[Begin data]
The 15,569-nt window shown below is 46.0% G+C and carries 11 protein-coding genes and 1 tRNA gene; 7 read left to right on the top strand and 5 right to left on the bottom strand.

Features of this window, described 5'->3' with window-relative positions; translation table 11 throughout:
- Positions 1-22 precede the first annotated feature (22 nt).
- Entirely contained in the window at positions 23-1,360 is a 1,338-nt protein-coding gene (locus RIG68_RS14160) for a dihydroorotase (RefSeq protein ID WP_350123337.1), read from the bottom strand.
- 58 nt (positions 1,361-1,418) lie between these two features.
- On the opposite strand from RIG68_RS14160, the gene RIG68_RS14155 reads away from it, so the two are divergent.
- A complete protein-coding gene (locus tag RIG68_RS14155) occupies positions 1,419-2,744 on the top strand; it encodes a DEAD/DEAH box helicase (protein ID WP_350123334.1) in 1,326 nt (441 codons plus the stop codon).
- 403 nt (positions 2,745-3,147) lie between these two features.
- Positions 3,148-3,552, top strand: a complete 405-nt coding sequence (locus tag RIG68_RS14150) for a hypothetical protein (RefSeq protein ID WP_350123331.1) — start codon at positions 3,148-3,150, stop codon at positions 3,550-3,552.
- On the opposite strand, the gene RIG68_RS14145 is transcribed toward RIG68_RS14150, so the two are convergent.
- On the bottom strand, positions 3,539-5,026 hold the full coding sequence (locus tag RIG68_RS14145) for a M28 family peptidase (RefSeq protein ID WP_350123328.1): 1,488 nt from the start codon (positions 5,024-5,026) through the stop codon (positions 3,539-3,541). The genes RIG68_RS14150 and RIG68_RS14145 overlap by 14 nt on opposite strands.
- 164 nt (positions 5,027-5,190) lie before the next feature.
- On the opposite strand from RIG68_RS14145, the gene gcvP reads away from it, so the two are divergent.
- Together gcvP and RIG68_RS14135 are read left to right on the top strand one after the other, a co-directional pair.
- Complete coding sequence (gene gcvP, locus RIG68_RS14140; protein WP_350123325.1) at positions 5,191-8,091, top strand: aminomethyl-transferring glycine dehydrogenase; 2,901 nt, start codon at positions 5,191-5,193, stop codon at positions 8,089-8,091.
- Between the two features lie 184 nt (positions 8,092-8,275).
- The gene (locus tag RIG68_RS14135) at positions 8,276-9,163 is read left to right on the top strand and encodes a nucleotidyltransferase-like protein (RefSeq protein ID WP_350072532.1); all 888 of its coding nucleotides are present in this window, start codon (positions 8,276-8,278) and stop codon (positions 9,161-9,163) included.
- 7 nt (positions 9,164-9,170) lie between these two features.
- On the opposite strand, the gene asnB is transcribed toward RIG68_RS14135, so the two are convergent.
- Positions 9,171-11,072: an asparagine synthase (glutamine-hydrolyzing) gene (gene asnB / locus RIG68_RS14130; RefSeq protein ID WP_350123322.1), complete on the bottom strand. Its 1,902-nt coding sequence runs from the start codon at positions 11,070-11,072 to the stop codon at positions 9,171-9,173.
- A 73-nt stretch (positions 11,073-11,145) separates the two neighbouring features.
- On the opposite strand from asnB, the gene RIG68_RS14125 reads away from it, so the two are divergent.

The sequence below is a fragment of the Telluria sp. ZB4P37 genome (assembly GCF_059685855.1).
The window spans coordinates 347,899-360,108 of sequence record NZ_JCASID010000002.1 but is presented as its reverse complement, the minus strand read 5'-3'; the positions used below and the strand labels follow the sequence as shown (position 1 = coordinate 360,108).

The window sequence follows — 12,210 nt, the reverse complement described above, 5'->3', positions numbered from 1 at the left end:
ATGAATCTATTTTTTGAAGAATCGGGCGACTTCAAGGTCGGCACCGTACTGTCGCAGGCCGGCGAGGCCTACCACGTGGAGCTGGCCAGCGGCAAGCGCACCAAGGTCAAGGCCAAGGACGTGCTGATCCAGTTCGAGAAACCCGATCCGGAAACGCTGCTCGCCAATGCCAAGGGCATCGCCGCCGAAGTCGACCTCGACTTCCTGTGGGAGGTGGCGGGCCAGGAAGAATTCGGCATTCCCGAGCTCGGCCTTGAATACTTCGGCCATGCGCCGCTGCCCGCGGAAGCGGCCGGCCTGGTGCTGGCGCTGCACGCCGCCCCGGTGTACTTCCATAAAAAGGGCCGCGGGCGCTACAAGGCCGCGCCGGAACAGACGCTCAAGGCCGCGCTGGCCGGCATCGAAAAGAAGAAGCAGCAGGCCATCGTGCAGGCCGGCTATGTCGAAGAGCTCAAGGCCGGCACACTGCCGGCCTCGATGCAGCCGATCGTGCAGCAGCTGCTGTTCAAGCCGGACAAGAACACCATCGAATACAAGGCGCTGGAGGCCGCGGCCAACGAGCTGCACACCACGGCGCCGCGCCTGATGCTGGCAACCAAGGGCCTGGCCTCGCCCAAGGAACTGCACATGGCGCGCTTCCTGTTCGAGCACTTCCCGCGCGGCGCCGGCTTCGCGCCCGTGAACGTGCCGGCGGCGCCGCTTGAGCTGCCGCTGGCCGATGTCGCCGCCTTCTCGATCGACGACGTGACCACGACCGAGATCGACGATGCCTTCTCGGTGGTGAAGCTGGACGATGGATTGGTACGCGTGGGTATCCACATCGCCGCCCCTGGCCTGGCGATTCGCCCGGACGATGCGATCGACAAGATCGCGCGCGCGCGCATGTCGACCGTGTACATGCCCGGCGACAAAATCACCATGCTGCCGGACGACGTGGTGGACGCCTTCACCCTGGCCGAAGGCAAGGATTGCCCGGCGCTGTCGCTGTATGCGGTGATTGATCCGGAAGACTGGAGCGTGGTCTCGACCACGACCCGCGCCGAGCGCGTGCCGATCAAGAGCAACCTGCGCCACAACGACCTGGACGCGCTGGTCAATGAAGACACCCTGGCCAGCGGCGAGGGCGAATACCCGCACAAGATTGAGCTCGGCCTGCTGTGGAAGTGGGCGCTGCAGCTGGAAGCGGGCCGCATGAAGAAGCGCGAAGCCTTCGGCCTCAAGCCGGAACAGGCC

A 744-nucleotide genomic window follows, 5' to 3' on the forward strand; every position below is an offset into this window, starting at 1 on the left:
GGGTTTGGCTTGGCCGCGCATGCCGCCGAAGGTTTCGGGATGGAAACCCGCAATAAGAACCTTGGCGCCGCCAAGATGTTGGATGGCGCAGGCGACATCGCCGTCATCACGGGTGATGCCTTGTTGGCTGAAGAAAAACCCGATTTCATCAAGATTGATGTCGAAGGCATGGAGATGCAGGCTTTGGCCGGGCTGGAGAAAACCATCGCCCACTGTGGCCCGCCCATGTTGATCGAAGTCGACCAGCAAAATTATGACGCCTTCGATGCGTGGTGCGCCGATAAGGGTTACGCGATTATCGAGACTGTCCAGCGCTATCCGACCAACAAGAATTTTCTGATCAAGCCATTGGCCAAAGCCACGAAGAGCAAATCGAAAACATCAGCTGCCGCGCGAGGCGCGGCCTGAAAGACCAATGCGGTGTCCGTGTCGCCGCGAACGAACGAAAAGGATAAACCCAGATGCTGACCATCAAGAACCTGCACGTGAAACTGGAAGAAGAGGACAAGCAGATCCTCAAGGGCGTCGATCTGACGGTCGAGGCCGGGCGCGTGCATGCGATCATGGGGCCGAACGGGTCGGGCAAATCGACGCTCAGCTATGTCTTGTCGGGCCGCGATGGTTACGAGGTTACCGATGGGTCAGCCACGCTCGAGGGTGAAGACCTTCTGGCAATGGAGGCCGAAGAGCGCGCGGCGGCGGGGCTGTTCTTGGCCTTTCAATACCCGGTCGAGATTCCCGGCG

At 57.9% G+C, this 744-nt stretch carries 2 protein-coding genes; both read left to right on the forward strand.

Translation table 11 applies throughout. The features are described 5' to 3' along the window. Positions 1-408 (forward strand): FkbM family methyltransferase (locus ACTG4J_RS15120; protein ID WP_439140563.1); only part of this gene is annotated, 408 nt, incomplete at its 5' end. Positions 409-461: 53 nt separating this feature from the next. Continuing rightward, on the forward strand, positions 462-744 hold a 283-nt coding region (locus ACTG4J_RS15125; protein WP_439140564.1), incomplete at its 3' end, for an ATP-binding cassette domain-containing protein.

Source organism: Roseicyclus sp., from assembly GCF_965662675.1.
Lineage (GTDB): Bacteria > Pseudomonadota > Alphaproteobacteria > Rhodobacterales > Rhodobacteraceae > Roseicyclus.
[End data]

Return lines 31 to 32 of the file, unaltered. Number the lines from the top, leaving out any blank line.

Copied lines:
Source organism: Roseicyclus sp., from assembly GCF_965662675.1.
Lineage (GTDB): Bacteria > Pseudomonadota > Alphaproteobacteria > Rhodobacterales > Rhodobacteraceae > Roseicyclus.